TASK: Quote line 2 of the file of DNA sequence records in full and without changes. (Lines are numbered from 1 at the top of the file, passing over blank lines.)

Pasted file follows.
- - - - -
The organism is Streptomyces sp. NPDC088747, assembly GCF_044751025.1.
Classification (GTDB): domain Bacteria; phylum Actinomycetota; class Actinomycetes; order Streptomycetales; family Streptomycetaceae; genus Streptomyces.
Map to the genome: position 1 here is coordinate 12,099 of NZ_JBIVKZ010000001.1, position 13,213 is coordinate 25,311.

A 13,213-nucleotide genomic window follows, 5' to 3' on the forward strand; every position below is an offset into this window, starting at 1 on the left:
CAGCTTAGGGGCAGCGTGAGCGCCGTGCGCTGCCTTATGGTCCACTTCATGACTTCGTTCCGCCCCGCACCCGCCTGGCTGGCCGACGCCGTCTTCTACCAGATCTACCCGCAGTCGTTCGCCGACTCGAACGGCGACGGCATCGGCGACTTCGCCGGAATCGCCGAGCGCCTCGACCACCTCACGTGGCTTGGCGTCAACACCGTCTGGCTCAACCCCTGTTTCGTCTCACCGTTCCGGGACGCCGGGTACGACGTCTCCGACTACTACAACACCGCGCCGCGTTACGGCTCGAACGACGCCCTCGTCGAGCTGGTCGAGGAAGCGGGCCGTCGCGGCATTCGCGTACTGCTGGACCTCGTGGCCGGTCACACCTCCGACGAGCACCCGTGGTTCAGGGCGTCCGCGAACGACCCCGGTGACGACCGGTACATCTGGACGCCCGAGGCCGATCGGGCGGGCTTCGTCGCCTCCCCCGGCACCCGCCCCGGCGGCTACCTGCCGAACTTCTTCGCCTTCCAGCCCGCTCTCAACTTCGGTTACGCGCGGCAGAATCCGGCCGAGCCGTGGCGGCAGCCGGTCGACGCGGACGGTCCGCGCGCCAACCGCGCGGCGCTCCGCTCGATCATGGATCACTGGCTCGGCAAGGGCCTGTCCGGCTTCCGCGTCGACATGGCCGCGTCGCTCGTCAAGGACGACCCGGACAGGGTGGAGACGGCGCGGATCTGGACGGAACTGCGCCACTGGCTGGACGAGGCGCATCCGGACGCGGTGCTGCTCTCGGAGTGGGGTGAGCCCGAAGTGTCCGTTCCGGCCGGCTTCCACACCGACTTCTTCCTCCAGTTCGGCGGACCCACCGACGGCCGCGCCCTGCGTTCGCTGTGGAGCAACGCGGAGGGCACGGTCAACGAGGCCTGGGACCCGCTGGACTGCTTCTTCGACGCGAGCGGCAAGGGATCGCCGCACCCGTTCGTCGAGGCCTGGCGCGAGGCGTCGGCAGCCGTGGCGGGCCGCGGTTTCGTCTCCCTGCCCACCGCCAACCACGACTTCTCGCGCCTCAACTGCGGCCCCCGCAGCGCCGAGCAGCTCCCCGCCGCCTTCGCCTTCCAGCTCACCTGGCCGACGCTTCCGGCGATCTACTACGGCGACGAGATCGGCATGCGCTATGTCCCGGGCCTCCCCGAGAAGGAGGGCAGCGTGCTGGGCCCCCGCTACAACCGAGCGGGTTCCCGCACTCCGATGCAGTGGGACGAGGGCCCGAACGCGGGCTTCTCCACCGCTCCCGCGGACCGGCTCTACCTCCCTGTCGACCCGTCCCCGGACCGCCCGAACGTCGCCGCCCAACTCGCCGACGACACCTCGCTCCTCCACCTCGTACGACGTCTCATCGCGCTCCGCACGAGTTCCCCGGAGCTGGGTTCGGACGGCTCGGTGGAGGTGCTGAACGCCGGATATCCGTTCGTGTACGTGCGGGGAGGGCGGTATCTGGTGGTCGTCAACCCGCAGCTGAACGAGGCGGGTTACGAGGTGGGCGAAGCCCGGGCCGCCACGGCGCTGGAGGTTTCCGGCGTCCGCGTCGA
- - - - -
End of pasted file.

Classification (GTDB): domain Bacteria; phylum Actinomycetota; class Actinomycetes; order Streptomycetales; family Streptomycetaceae; genus Streptomyces.